Picture of a camera
5 frames with...

5 frames with my Rollei 35B and Ilford HP5 in Paris – By Alessandro Bellafiore

January 14, 2023

I am, if you want, an analogue native. And, for a number of lucky circumstances film photography never really went away. But being slightly lazy, my SLR would rarely follow me on trips and outings: I couldn’t be bothered to carry it around the whole day.

Then, about 9 months ago, something changed, and so the amount of photography I did. The trigger was my honeymoon trip. We were going to visit three main European cities and my, now wife, loves photography (especially when she’s in the frame!). I wanted to take pictures of this trip. it was a happy moment, we would be visiting stunning places, I did not want to be left with a million of rushed pictures on my phone. However, the idea of going the whole time, in the summer heath, with my trusty Fujica AX-3 hanging from my neck, like a postmodern St. Bernard, did not appeal to me.

I needed a camera for this trip, a new film camera, small, very small, but with manual controls. Long story short, I ended with my eyes on the Rollei 35 series. Small for sure, opinions were good, although I realised it had divisive ergonomics, it looked adorable. I wanted this late child of the Bauhaus! Fixed lens? I was OK with the idea, I mean I was going on holiday, no to shoot a reportage.

Now, as this felt somewhat pure indulgence, I decided that I would keep budget in check. The original 35 was going to be expensive, shortly followed by 35S and 35T. All of them seemed to have a common issue: batteries. I am not a very confident ‘Sunny 16’ photographer, so I needed a working meter. Over time I have overcome this MR-9 syndrome, hence the recently purchased Olympus 35RC, but more about that in the future.

So 35B? I can hear voices screaming: “What?! What about the Sonnar and Tessar lenses? A Triotar, really?” … yes. If it had to be a 35B it had to be a ‘no issue’ one: as much as I find selenium cell meters extremely cool, I am aware of their issues when ageing, and the last thing I needed was a sticky shutter. I found a freshly serviced one, sold by a photography shop. A few tenners more, but it gave me peace of mind.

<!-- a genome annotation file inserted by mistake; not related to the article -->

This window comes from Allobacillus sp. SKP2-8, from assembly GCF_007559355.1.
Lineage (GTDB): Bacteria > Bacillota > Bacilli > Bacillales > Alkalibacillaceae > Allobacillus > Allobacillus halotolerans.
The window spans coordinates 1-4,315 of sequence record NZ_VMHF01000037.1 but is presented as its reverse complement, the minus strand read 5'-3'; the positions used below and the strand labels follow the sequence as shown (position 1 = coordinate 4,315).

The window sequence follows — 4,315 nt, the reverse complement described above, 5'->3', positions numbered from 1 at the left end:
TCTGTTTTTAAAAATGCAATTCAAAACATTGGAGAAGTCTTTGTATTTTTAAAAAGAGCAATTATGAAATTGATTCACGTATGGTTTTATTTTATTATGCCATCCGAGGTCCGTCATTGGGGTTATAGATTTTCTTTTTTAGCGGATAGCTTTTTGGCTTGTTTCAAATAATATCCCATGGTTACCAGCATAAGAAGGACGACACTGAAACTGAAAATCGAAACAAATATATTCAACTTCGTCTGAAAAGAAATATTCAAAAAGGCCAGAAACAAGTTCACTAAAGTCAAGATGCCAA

The first roll had all the usual Rollei 35 beginner issues: setting the ISO, looking at the meter, pressing the shutter, realising you haven’t changed shutter speed or aperture; shutting with the setting of the previous picture because… you forgot it again; focusing without seeing.

This last one was particularly interesting, because it made me realise how unaware I was of distance of things. It had the added benefit of extra exercise: countless times I have walked to the subject and back to ‘measure’ the distance. I can vouch you get better over time. On the other side I wasn’t too concerned. I was going to mostly use ISO 400, it was summer, I would be working most of the time at f16 or f22, depth of field was my friend. Shot a couple of rolls before going on the trip, to get to know the camera, developed the film… what I saw was very interesting.

Louvre – The Rollei is actually quite suited for some architectural photography

I will not go through the specs, they are exceedingly well known. But I will say, I like the lens, it’s very nice to use, results often striking, generally sharp, and I am a convert in fact of leaf shutters. I have managed to take good pictures in situations where I would not have stood a chance with a reflex; hand-held with seriously slow shutter speeds.

Nowadays I go through the whole routine of shooting with the 35B without too much thought. I don’t do action photography, not many candid shots of street photography – even if I am trying to push myself a bit in that direction – so the 35B is a good companion for me.

La Samaritaine

Tour Eiffel – A fixed lens doesn’t mean you cannot get an unusual angle on a well known attraction.